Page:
Wednesday, October 11, 2023

Caramels and Apples for October's National Apple Month!

In the United States, October has been designated National Apple Month.  Just in case that is not good enough, October 21st is National Apple Day.  Over the many years of writing this food column, I have shared many a recipe revolving around apples.  Pies, cakes, donuts, cider, even as an addition to a main meal dish.  I was wondering how I missed out writing about caramel apples, then figured out that I sort of had already.  San Juan Record, October 9, 2018 column was on Caramel Apple Cake.  ….and so, the trek into caramels and apples now begins.

Turning apples into a candy seems kind of redundant.  Apples are basically Mother Nature’s natural candy; crunchy, sweet, and satisfying.  A good bite fills the mouth and as one chews, the juices get the taste buds tap dancing. Of course, there are so many varieties of apples available, some not so sweet, but perfect for making treats, like Granny Smiths.  There is something about its tartness, mixed with spices and sweeteners, that make the final products irresistible.

Take, for example, Newark, New Jersey candy-maker William W. Kolb.  In 1908, he wanted to make something eye catching for his store’s display window.  How to show off all those chocolatey Christmas candies, how to make them catch a customer’s eyes?  One popular hard candy was red cinnamon; it certainly spiced up the tongue and mouth, but was not very sweet.

Now hold on, cinnamon goes in apple pie, apples are popular during the holidays of Halloween, Thanksgiving and Christmas; what if?  Yes, he did it.  He made a mixture of those red cinnamon hard candies, melted down with sugar, inserted sticks into the center of apples, and dipped them into the mixture.  They rested on wax paper until cooled, adorned with silver ribbon, and nestled amongst piles of chocolates.  Here was this bright red, candied apple, drawing eyes to it, and the chocolates keeping it company; of course, sales went up!

Traveling forward in time to 1950, Kraft Foods employee, Dan Walker, experimented with leftover caramels which did not sell during Halloween.  There had to be a way to use them, to create a new, and profitable, product for the company.  Taking a cue from candied apples, he melted the caramels, dipped the apples, and the recipe for caramel apples was born.  The recipe was printed onto new packages of caramels, and for Thanksgiving and Christmas, became the newest treats for adults and children alike.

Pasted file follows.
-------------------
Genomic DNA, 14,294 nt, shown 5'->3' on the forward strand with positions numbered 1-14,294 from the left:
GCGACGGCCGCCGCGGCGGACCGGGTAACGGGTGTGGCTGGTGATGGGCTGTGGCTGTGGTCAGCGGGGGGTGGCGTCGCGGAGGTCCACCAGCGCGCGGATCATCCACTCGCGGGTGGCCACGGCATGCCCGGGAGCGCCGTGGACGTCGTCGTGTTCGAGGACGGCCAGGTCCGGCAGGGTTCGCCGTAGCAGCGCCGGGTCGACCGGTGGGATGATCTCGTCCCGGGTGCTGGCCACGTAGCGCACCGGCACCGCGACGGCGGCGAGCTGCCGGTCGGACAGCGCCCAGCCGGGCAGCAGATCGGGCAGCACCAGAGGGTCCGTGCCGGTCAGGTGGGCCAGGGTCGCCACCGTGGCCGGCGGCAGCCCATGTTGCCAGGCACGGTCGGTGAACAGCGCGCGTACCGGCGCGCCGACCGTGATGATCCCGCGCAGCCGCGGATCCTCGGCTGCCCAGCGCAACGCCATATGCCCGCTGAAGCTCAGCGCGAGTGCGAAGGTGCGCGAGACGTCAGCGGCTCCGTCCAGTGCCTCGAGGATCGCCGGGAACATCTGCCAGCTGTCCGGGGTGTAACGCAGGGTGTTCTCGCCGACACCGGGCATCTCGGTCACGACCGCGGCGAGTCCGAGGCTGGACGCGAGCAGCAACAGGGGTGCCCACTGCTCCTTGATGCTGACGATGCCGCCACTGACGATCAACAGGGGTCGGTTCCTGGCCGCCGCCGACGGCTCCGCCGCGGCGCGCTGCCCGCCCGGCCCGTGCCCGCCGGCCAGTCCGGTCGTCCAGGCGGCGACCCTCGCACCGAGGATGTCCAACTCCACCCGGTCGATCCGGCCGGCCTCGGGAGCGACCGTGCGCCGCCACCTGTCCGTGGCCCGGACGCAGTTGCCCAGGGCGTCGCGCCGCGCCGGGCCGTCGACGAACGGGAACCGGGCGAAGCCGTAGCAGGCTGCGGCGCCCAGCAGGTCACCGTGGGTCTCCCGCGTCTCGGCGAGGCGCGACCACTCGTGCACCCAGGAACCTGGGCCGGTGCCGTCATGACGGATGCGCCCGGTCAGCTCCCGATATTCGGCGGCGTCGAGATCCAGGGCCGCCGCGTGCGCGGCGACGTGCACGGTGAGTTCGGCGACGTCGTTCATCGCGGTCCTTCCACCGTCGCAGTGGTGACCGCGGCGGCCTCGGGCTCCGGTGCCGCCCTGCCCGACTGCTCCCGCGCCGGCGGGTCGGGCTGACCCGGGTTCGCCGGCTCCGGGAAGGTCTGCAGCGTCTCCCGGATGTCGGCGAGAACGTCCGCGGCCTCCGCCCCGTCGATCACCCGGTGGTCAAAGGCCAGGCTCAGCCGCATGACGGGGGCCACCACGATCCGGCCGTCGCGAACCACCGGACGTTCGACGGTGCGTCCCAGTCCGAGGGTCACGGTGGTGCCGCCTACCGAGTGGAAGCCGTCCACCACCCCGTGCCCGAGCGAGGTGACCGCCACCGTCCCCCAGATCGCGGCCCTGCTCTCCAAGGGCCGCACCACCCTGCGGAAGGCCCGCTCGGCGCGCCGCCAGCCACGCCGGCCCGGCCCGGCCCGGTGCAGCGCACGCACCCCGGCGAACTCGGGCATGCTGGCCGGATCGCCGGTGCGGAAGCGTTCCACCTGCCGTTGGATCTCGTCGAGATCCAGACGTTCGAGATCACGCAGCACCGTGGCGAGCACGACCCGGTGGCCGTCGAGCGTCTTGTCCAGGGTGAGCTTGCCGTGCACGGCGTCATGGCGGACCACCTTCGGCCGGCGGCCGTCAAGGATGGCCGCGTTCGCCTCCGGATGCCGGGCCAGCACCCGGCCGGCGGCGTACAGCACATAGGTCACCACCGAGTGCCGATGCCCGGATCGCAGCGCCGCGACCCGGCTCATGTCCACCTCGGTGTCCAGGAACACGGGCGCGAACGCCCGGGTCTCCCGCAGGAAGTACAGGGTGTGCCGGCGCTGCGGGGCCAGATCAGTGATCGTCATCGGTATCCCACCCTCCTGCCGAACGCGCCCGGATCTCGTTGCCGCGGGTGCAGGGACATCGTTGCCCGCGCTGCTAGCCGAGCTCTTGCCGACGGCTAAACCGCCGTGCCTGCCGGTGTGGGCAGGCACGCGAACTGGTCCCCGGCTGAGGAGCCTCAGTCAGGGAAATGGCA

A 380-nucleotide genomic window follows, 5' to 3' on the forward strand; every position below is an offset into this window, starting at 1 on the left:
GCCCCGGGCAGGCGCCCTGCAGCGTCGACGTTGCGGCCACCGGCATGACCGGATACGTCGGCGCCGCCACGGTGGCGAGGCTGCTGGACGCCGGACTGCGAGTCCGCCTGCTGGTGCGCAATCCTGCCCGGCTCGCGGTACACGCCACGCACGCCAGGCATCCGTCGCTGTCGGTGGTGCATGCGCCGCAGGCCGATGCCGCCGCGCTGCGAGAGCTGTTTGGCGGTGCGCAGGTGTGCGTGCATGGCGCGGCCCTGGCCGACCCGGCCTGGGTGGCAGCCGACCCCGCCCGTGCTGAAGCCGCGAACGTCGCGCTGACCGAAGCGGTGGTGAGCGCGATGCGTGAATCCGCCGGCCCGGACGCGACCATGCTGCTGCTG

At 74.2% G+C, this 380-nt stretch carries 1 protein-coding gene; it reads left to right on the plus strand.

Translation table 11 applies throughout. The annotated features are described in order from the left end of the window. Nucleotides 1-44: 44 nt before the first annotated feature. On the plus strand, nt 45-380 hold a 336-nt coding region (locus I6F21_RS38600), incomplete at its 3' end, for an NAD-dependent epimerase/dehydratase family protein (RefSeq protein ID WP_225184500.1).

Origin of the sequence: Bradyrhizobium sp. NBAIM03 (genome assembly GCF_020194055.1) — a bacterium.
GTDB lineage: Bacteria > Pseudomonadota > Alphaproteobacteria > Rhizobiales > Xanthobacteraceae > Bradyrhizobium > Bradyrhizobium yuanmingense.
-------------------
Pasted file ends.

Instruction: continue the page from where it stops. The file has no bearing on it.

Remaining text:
As time went on, enhancing candied and caramel apples took on a whole new world of experimentation.  After dipping the apples, they were rolled in a variety of different candies or chopped nuts; or drizzled with chocolate, vanilla or peanut butter sauces.  Only the imagination was the limit.  Rocky Mountain Chocolate Factory (Cortez or Durango, CO, or Farmington, NM) have a large variety; and make sure to have a napkin at the ready for the drool coming out of your mouth.  Our favorite is tiger butter, a mixture of creamy peanut butter, white and semi-sweet chocolates, and caramel encasing a large and juicy Granny Smith apple.


However, not everyone can bite into a caramel apple, so does that mean they will never get to taste one?  The only person, who can limit imagination, is yourself.  As I mentioned, in the first paragraph, I made a cake to simulate the caramel apple experience.  Recently, I experimented with my cinnamon roll and apple pie recipes, and you guessed it, simulated the caramel apple experience.  Wow, sounds like a ride at Disneyland; The Caramel Apple Experience!


For the cinnamon rolls, instead of coating the dough with melted butter, I brushed on caramel sauce, then sprinkled cinnamon and chopped up bits of apple.  This was going to be super sweet, so the dough was cut into a baker’s dozen (13 for those not in the know), so a smaller roll would be baked.  Serve one of these, with a scoop of vanilla ice cream on the side, prepare to go to dessert heaven.





For the apple pie, instead of having the sliced apples sit in sugar, or brown sugar, to release some of their juices, I poured a half cup of caramel sauce over them. After brushing the top crust with egg wash, brown sugar was sprinkled over to create a shiny caramelized topping.  Once the pie was cooled though, a quarter cup of more caramel sauce was drizzled over the crust.  How good was it?  Roy asked me to please hide the pie, as he could not stop eating it, and did not want to go into a diabetic coma.   


So, there you have it, the wonderful world of caramels and apples.  What, you do not have a recipe for homemade cinnamon rolls or apple pie?  Shocking!  Do not fret, my recipes are available on my food blog, or you can do a search of my articles at the San Juan Record website.

Enjoy National Apple Month!

Mary Cokenour


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